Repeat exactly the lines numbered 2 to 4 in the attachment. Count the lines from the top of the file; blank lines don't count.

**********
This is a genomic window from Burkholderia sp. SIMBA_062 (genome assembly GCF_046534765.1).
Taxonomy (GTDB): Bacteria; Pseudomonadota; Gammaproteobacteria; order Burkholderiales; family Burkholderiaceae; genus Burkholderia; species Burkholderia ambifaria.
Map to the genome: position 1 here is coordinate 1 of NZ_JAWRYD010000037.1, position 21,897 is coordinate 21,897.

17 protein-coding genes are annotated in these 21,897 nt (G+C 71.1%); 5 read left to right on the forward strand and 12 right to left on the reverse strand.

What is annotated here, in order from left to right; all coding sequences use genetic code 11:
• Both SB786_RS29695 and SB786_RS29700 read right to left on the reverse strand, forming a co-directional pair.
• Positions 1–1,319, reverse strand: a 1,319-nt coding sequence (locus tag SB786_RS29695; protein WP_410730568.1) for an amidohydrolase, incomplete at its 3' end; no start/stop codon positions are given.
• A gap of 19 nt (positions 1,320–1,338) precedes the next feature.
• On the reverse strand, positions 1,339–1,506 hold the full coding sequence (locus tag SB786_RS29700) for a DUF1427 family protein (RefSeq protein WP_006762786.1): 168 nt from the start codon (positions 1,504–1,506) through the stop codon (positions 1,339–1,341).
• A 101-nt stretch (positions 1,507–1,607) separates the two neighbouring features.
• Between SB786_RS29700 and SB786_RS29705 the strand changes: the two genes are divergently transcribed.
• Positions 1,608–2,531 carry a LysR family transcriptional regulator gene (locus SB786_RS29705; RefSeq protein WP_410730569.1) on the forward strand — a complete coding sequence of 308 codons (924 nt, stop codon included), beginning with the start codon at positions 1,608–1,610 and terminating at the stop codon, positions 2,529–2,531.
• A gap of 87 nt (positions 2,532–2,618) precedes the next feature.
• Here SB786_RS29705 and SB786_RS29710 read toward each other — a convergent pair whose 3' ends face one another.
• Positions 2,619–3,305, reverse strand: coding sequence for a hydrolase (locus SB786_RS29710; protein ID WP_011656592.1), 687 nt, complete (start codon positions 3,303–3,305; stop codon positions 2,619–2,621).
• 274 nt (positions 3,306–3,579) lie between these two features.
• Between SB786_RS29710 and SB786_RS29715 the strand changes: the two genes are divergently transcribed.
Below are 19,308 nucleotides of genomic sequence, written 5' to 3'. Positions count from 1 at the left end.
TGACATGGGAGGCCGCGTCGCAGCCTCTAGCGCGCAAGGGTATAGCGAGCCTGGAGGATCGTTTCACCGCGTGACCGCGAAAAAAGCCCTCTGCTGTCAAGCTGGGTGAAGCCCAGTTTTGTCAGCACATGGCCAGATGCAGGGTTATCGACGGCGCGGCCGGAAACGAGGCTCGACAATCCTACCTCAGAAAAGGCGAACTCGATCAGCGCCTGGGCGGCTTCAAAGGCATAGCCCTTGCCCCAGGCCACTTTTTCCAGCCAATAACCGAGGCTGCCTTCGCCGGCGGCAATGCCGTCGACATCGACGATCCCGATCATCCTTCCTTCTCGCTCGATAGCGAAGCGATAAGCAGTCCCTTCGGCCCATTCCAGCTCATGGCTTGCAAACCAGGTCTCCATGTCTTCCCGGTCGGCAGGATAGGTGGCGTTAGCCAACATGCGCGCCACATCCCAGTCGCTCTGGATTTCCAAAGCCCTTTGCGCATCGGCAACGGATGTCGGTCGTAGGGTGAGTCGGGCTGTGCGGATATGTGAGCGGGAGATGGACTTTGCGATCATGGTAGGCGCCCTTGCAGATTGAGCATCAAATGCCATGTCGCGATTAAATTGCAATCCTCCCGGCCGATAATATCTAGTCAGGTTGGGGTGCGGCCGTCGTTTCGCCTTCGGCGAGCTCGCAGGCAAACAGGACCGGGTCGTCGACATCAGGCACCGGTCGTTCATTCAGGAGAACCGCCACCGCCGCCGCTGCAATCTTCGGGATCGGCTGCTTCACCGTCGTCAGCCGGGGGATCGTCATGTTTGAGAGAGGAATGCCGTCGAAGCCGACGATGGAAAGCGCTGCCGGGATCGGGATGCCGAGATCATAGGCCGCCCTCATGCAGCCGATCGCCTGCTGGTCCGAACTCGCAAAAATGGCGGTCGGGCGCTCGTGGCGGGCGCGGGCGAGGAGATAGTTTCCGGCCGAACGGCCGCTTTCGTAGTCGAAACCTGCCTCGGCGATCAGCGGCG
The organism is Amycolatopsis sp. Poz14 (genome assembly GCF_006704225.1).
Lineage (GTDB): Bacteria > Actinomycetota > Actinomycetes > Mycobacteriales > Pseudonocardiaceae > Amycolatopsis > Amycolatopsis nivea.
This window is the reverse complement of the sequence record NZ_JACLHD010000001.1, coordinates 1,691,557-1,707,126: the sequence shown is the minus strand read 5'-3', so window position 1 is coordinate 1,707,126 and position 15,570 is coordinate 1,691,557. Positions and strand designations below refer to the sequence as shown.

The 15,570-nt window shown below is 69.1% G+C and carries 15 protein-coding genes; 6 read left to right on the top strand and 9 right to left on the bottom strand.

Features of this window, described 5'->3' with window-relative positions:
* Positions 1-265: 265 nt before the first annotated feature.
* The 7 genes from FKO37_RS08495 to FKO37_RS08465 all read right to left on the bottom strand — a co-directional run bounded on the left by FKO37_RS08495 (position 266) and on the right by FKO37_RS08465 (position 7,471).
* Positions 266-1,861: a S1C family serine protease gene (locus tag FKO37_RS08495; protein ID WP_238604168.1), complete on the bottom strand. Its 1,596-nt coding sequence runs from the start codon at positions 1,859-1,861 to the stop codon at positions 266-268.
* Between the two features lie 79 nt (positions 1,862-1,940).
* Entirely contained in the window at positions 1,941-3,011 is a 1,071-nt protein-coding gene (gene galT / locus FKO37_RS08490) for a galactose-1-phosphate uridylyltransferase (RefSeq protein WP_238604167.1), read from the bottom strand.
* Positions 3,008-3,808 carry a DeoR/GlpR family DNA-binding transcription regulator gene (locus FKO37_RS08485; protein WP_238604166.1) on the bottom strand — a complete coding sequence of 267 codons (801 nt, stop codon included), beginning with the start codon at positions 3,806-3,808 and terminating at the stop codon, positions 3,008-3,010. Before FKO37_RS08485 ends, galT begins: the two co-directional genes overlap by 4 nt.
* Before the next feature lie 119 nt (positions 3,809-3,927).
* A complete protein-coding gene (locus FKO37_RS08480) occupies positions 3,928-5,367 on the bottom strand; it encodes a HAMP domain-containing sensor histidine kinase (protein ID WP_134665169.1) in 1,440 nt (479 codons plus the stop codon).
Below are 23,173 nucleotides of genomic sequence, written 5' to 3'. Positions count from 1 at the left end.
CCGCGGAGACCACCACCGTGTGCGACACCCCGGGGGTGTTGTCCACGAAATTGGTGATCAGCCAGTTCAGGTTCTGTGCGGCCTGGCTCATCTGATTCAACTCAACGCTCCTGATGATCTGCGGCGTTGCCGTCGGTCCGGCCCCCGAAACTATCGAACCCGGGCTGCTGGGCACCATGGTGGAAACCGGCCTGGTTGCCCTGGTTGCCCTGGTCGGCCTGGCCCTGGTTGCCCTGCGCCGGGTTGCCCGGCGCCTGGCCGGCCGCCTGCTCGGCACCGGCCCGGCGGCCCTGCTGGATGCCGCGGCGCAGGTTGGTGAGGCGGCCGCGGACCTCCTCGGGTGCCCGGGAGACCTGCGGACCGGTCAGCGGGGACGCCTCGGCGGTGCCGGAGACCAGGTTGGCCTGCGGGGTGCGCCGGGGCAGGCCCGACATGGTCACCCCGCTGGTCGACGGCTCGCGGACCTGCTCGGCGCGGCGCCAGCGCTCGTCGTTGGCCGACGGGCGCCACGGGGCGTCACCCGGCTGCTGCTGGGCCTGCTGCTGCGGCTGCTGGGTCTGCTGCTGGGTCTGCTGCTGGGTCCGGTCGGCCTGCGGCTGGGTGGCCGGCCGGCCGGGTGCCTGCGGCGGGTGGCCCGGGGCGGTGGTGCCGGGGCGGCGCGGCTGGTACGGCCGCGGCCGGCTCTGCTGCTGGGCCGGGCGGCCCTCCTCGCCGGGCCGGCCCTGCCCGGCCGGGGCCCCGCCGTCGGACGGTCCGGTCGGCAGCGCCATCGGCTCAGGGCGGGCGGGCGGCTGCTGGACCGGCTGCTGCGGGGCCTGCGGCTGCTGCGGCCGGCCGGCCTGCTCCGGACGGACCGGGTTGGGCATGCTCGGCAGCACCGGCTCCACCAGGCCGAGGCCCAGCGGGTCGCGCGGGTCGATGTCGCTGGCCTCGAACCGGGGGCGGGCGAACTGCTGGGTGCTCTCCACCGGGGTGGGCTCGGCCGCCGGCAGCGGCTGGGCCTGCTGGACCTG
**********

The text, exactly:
Taxonomy (GTDB): Bacteria; Pseudomonadota; Gammaproteobacteria; order Burkholderiales; family Burkholderiaceae; genus Burkholderia; species Burkholderia ambifaria.
Map to the genome: position 1 here is coordinate 1 of NZ_JAWRYD010000037.1, position 21,897 is coordinate 21,897.

17 protein-coding genes are annotated in these 21,897 nt (G+C 71.1%); 5 read left to right on the forward strand and 12 right to left on the reverse strand.